21 June 2007

21 June 2007 - Solstice arrival

I am writing from the 24-hr Yodvata restaurant in Tel Aviv, on the Mediterranean shore. I should have been asleep in Jerusalem by now, except that my flight left Johannesburg five hours late. I took the last train from Ben-Gurion Airport to Tel Aviv and arrived in the middle of the dead hour, with nary a bus or train to be found for at least 90 minutes. So I took a taxi to the beach to watch the sunrise.

It’s still dark outside—no stars to be seen through the humid coastal haze and the light pollution, but it’s still night for another hour or so. My companions are a tribe of teenagers who are still bouncing around after a night on the town and asking me for cigarettes. It’s just a short while until dawn—this is the summer solstice, after all, the longest day (and shortest night) of the year in the Northern Hemisphere.

The flight was comfortable enough, except for the extremely loud conversation going on among a group of middle-aged Johannesburg moms who kept going on and on about whose wedding they were going to, whose sister knew whom, whose children were applying to practice medicine overseas and which relatives they hadn’t seen in years. I’d have been more irritated, except they reminded me of my own family.

A couple has just emerged from the sea, having evidently gone swimming in their clothes—the man clad in a pair of short denim cutoffs and the woman wearing her bra and a pair of black knee-length shorts. They snap a picture of themselves with a cellphone and move on. Once, on an early winter morning, I saw a Haredi couple change on the empty beach and enter the water holding hands. It was quite sweet.

A tinge of blue in the sky now. Often, on flights to Israel, people burst spontaneously into applause when the plane touches down. This time no one did, probably due to the late hour and the fact that there were few young people, other than tiny tots, on board. But people began clapping along and singing when patriotic songs began playing over the PA system as we taxied to the gate.

I felt like joining them, simply to make a point. When I was in Cape Town, one of South Africa’s most prominent public intellectuals, and the former head of the local Jewish community, came up to me and said: “I liked your letter in the paper. But Israel’s dead. It’s finished.” That’s the PC opinion among South Africa’s chattering classes, I suppose. Someone forgot to tell these kids here, waiting for the sunrise.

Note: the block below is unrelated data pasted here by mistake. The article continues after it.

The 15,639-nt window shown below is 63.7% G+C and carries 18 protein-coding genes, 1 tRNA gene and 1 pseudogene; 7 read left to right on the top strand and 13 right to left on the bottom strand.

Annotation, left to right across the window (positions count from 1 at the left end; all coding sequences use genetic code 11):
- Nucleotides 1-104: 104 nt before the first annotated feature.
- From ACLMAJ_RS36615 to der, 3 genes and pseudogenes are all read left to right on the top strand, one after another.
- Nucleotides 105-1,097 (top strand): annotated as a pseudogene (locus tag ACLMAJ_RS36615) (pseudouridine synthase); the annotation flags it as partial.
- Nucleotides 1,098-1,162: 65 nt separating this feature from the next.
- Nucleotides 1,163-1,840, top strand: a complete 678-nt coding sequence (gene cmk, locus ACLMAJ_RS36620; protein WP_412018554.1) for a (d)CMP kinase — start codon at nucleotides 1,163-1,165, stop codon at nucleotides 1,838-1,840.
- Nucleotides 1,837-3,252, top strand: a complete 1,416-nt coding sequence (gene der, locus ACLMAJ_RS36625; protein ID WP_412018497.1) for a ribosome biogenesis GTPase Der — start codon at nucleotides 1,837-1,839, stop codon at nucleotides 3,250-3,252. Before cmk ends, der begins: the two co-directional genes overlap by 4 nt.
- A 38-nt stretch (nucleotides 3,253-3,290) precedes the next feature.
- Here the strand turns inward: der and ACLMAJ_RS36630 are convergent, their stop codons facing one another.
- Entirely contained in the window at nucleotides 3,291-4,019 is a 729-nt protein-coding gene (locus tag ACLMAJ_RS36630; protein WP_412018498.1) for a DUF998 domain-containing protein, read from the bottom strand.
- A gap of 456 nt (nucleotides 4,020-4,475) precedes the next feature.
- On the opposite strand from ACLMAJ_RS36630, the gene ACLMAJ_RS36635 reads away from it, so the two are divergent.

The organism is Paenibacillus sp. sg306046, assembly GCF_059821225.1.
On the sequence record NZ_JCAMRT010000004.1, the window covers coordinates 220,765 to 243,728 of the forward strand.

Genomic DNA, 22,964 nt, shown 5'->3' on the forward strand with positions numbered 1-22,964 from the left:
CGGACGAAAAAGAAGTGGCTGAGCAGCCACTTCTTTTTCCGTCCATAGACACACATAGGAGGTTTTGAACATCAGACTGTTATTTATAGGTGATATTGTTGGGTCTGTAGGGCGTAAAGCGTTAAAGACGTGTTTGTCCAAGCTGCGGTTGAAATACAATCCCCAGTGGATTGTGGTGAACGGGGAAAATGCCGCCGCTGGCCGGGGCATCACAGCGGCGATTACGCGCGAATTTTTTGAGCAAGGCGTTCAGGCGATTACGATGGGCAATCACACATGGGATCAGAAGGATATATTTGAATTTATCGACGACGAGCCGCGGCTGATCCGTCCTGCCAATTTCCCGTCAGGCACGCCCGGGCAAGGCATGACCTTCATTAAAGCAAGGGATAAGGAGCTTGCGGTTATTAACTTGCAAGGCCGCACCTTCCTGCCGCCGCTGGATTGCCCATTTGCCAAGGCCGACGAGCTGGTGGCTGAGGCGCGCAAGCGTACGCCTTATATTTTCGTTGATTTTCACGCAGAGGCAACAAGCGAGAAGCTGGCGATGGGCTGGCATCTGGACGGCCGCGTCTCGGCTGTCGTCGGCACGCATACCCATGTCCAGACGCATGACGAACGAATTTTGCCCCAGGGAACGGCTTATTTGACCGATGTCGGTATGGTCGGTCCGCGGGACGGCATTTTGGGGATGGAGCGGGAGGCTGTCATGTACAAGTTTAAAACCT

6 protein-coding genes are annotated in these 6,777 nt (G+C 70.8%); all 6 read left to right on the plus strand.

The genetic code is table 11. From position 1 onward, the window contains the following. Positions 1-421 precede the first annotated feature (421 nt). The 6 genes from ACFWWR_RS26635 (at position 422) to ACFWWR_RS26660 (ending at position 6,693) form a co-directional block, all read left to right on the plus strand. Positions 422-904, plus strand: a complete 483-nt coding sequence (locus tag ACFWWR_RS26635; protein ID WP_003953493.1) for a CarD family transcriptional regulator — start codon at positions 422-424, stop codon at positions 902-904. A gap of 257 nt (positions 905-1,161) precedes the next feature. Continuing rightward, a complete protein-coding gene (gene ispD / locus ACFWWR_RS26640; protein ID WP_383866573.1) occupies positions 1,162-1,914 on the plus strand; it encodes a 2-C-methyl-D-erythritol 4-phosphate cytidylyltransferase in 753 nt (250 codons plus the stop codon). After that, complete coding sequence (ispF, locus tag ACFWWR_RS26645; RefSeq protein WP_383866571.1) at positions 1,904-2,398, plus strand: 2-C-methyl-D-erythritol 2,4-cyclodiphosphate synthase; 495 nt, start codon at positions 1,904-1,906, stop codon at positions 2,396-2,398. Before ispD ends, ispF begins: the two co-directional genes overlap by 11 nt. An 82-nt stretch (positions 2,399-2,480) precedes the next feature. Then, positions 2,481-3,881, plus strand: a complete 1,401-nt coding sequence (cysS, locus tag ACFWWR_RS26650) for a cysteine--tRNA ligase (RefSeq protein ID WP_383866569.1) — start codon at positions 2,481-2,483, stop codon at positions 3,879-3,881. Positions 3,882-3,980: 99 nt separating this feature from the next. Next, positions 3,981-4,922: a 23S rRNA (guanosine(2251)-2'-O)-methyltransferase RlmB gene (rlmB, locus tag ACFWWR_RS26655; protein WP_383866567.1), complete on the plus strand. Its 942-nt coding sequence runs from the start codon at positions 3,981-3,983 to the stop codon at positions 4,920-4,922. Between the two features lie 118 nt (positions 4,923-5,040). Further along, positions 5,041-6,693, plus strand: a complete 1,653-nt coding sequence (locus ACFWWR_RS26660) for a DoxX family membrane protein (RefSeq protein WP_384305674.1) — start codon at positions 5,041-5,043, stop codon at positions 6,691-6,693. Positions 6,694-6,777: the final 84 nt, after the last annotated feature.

Indigo blue, now, lighter on the city side of the promenade than the beach side—of course, we’re facing west, silly. I study the English menu, which proclaims: “Yodvata in Town/Is proud to offer you/A genuine Israeli menu.” I’m tempted by the “Natural Morning”—fruit salad, yogurt, granola and honey—but they have that in South Africa, too; the veggies of the “Israeli Breakfast” might be risky at this hour.

I could order in Hebrew—it amazes me how quickly the language comes back to me, after not having used it for half a year or so. I can never really explain why I absorbed it so well, having only studied it at Jewish day school and for three years at my public high school. I guess I had a few opportunities to use it on trips to Israel and with Israelis. Somehow, Hebrew became hard-wired into my brain, I guess.

I read an Israeli paper on the flight—the plight of the Palestinian refugees from Gaza was a front-page story. Apparently hundreds of families have been flocking to the Erez checkpoint to escape Hamas’s reign of terror. There was another article about refugees—Sudanese refugees from the Darfur genocide. The headline claimed: “Especially as Jews, we cannot be indifferent.”

I wonder whether people in the rest of the world know that Israelis do care about human rights, even the rights of their supposed adversaries. I read a short primer on human rights law on the plane, as well, and felt quite skeptical about the whole business—not just because those noble laws are used to persecute Israel unfairly, but because many of them just seem so ill-conceived at the outset.

Much of what we know today as human rights law emerged from the reaction to the Second World War and the horror of Hitler’s Holocaust against the Jews. The response of the international community was to establish a system of rules that could prevent the failures of the past and the hand-wringing that prevailed during the interwar period, in the time of the impotent League of Nations.

But these rules have not really been any more successful, it seems to me, than the old, limited protections. Did they help in Rwanda? Are they helping in Darfur? What has protected vulnerable groups and people from persecution has either been strong domestic political opposition or decisive military intervention, often by states acting in flagrant disregard of the niceties and protocols of international law.

What seems to keep the whole notion of human rights alive, in other words, is something beyond rules—a commitment to strength, a kind of fighting spirit, a combination of moral and physical courage. Can a state that embodies these qualities in its very essence protect human rights with regard to its own minorities, or to foreign citizens under its rule? That’s what I’m here to find out.

But first, I’m going to dip my hands in the ocean. The sky is a light blue now and the sunrise can only be minutes away. The first time I ever came to Israel, fifteen years ago, was a humid morning like this one, and I also woke up early. Then, my companions were the pensioners taking a morning dip. So it’s nice to be here now with a new generation whose voluble presence testifies to Israel’s enduring life.


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